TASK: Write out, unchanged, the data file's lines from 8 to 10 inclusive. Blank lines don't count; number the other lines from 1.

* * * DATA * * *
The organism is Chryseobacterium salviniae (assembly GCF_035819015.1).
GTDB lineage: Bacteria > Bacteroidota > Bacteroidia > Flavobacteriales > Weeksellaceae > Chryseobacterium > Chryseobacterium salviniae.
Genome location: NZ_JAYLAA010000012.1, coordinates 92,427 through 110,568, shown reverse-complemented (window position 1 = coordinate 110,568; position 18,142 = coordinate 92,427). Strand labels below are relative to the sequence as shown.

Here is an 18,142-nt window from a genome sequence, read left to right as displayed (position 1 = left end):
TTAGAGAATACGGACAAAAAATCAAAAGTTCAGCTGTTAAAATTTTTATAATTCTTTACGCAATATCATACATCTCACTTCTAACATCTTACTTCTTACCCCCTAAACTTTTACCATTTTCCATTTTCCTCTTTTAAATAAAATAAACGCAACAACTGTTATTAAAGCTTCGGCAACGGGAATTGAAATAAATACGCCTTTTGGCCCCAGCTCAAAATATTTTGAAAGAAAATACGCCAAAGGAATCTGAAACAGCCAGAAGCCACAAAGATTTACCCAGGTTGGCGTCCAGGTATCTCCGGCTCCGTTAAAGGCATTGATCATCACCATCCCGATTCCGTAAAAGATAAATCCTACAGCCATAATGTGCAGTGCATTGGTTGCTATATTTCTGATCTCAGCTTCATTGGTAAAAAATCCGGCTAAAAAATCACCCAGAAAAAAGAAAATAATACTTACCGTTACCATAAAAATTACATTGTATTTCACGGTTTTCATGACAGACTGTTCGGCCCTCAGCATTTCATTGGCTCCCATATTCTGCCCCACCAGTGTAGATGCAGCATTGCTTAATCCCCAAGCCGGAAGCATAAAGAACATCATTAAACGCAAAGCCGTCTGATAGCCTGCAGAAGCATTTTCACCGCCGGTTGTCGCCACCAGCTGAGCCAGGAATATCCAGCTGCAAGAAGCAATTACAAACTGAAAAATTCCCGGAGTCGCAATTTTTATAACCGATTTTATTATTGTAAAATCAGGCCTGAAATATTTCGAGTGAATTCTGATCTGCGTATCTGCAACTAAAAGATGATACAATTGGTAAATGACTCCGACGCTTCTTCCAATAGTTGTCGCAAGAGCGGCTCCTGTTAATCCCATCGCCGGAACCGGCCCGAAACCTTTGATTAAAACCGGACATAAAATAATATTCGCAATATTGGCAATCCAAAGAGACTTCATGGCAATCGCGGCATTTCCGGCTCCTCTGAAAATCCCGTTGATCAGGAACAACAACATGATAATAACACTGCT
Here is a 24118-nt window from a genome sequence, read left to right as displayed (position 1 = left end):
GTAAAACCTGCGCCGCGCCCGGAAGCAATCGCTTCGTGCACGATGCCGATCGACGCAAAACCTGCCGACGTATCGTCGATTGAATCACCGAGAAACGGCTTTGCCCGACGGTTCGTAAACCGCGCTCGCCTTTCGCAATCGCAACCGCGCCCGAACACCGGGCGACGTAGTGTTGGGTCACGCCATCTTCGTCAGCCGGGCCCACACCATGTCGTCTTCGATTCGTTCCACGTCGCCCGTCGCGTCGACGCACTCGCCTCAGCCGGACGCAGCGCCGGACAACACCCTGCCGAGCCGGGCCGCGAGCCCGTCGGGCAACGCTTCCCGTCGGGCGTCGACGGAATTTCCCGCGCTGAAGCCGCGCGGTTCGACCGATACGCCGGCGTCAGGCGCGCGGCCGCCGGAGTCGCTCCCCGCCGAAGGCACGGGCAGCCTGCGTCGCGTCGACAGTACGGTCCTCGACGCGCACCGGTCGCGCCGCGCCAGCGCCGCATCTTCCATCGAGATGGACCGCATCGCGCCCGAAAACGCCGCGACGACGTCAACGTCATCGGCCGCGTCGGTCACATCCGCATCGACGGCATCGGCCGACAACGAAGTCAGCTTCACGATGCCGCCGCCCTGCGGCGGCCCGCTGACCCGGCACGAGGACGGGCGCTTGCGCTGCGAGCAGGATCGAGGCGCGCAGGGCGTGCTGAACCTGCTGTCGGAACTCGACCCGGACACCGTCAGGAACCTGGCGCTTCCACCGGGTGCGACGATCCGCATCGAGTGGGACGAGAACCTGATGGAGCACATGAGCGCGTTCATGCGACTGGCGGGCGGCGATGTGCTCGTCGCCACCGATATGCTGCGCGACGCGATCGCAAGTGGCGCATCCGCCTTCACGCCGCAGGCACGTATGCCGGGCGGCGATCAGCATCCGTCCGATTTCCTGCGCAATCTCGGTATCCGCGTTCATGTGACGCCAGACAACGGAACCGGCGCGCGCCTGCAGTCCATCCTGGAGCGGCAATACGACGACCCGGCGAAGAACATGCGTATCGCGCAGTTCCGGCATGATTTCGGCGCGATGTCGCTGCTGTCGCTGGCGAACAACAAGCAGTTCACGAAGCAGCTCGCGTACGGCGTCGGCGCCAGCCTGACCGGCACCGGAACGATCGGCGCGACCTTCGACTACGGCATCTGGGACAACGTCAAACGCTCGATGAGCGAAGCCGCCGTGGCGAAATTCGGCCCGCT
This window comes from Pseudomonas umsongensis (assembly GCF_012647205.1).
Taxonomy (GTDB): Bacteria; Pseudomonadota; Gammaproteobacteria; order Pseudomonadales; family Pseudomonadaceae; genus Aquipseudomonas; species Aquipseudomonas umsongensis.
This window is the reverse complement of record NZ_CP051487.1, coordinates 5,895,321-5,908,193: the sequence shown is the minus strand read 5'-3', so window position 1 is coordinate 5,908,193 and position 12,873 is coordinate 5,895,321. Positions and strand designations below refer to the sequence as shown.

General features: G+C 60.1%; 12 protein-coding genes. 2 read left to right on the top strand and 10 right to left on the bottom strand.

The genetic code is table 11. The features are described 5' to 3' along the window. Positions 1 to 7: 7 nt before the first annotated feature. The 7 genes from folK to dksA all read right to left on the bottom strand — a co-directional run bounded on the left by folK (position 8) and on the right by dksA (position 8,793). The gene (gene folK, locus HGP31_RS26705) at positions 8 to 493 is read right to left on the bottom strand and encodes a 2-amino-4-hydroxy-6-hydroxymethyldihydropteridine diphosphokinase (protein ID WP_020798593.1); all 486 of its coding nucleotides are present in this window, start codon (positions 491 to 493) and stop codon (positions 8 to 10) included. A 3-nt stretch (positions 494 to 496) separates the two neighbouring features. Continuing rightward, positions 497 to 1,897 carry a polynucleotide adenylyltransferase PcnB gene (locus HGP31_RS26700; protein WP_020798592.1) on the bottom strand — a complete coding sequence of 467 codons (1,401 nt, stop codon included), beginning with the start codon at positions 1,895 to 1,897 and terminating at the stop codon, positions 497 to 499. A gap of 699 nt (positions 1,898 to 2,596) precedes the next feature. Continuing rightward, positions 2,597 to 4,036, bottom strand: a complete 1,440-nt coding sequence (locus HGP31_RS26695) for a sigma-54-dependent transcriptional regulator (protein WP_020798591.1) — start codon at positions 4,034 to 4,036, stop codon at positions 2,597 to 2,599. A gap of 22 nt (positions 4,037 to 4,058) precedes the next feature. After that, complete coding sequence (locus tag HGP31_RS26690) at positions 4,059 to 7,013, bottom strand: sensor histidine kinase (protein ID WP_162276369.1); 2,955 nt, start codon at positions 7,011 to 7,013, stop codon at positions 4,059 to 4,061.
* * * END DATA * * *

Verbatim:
This window comes from Pseudomonas umsongensis (assembly GCF_012647205.1).
Taxonomy (GTDB): Bacteria; Pseudomonadota; Gammaproteobacteria; order Pseudomonadales; family Pseudomonadaceae; genus Aquipseudomonas; species Aquipseudomonas umsongensis.
This window is the reverse complement of record NZ_CP051487.1, coordinates 5,895,321-5,908,193: the sequence shown is the minus strand read 5'-3', so window position 1 is coordinate 5,908,193 and position 12,873 is coordinate 5,895,321. Positions and strand designations below refer to the sequence as shown.